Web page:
The Death Star Returns to the Land of the Rising Sun
No More Whales Will Die This Season.
Finally, the burnt out hulk of the whale killing floating factory called the Nisshin Maru is limping out of the Antarctic treaty zone, the stench of rotten whale meat lingering in its wake. The whale killing fleet is now slowly heading north to Japan. There will be no stopping in New Zealand for repairs. A stop there will result in legal issues that could tie the ship up for years and the whale meat onboard would be confiscated.
The whaling fleet has a long way to go to reach Tokyo and the crew will be mourning the loss of one crewmember and remembering the opposition by Sea Shepherd that left their decks reeking of rotten butter and awash with the blood of the whales caused by Sea Shepherd crew sealing the bloody deck flensing outlet drains. It is a ship that reeks of death, burnt flesh, gore and blood, and it looks and smells like the Death Star that it is.
The image of the Nisshin Maru retreating from the Antarctic Whale Sanctuary is joyous news for all people who love whales. This ship is the single greatest whale killing machine of all time and the only thing more pleasing to us would be to see its total destruction. Fortunately this did not happen, because the sinking of the ship would have been an ecological disaster.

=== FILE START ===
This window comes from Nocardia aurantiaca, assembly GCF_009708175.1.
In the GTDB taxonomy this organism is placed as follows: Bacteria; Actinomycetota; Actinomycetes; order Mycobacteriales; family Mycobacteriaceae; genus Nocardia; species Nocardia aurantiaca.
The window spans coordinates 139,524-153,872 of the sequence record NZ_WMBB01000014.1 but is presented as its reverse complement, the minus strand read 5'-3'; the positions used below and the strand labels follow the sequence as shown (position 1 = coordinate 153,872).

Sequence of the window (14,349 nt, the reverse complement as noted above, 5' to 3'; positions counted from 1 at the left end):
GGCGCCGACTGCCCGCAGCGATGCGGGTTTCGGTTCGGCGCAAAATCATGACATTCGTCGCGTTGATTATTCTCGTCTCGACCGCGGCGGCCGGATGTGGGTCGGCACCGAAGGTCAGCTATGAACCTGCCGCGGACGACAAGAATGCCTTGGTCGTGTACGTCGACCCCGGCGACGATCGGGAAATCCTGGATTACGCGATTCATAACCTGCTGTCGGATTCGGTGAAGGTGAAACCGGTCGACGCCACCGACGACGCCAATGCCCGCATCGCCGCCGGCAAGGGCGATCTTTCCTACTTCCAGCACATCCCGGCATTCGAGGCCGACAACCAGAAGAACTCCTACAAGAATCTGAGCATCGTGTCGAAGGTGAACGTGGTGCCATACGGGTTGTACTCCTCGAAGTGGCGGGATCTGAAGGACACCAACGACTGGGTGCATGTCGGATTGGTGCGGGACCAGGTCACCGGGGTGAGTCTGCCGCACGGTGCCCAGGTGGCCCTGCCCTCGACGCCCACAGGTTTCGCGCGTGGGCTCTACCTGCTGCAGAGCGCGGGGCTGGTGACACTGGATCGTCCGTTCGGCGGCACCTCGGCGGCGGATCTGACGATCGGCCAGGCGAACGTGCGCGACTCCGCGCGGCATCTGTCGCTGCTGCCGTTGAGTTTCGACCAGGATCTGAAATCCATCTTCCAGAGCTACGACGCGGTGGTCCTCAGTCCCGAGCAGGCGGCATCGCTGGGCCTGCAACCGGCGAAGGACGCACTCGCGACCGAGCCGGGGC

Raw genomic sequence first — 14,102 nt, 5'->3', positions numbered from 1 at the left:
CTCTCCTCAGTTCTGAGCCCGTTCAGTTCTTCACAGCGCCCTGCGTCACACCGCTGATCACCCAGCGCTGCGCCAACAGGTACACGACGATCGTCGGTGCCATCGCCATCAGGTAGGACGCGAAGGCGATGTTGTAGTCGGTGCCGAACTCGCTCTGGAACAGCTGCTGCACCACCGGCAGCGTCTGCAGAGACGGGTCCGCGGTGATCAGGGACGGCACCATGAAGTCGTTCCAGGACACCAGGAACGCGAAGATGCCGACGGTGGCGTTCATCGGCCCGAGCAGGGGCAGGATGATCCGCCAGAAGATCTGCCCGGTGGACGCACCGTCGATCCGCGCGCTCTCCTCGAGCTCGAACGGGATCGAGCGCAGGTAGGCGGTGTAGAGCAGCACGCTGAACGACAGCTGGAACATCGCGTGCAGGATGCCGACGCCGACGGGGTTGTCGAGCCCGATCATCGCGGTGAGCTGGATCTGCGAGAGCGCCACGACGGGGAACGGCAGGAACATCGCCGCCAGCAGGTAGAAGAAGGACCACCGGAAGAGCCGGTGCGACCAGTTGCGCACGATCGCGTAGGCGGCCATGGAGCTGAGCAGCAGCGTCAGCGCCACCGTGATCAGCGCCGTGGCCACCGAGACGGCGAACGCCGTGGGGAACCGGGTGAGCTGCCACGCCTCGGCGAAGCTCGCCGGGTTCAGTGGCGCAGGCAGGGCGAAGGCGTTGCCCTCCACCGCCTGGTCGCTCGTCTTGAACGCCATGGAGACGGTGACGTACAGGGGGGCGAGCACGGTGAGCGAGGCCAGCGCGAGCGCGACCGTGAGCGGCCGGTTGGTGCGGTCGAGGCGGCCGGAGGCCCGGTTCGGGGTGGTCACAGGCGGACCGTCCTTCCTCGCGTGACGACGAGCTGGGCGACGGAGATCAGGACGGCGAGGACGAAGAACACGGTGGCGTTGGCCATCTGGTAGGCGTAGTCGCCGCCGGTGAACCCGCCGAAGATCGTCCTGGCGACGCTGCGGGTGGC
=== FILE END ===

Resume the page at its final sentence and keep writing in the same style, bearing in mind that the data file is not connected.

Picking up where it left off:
Whaling is now officially ended for the 2006/2007 season and the unofficial final whale body count appears to be less than 500 whales of their 960 targeted Piked whales. It is not known how many of the targeted Fin whales were killed.
The Nisshin Maru is severely damaged. The main engine was started but electrical systems are barely functioning. The whale processing equipment is ruined. The winches used to haul up the whales are inoperable. The cargo of whale meat onboard has been partially if not completely spoiled by loss of refrigeration and intense heat. In addition the whale meat has been contaminated by chemicals used to fight the blaze and spilt during the fire.
The disaster has highlighted the fact that the Nisshin Maru is an environmental disaster waiting to happen. This year, Antarcticaâ€™s wildlife was spared the tragedy of an oil and chemical spill that would have occurred if the 8,000 ton ship had sunk with hundreds of thousands of gallons of oil and an unknown amount of chemicals like ammonia and chlorine.
This is the second serious fire on the Nisshin Maru in 10 years. The vessels are not ice-class. Japan has put their pride before any concern for the protection of Antarctic eco-systems and wildlife. Their lust to kill whales has become obsessive and is blinding their common sense.
â€œWhat Japan has just demonstrated over the last 10 days,â€ said Captain Paul Watson, â€œis a total contempt for international concerns for the environmental protection of Antarctic wildlife. This whaling fleet is an ecological time bomb and the potential for disaster is a real and ever present danger when they are down in the Whale Sanctuary illegally slaughtering endangered whales.â€
The whaling fleet spotting vessel the Kaiko Maru is also heading home marked with the scars of their deliberate collision with the Sea Shepherd ship Robert Hunter. The Japanese crew on both the Nisshin Maru and the Kaiko Maru saw first hand the dedicated courage of our international volunteers in action during the confrontations. They were days they will not soon forget.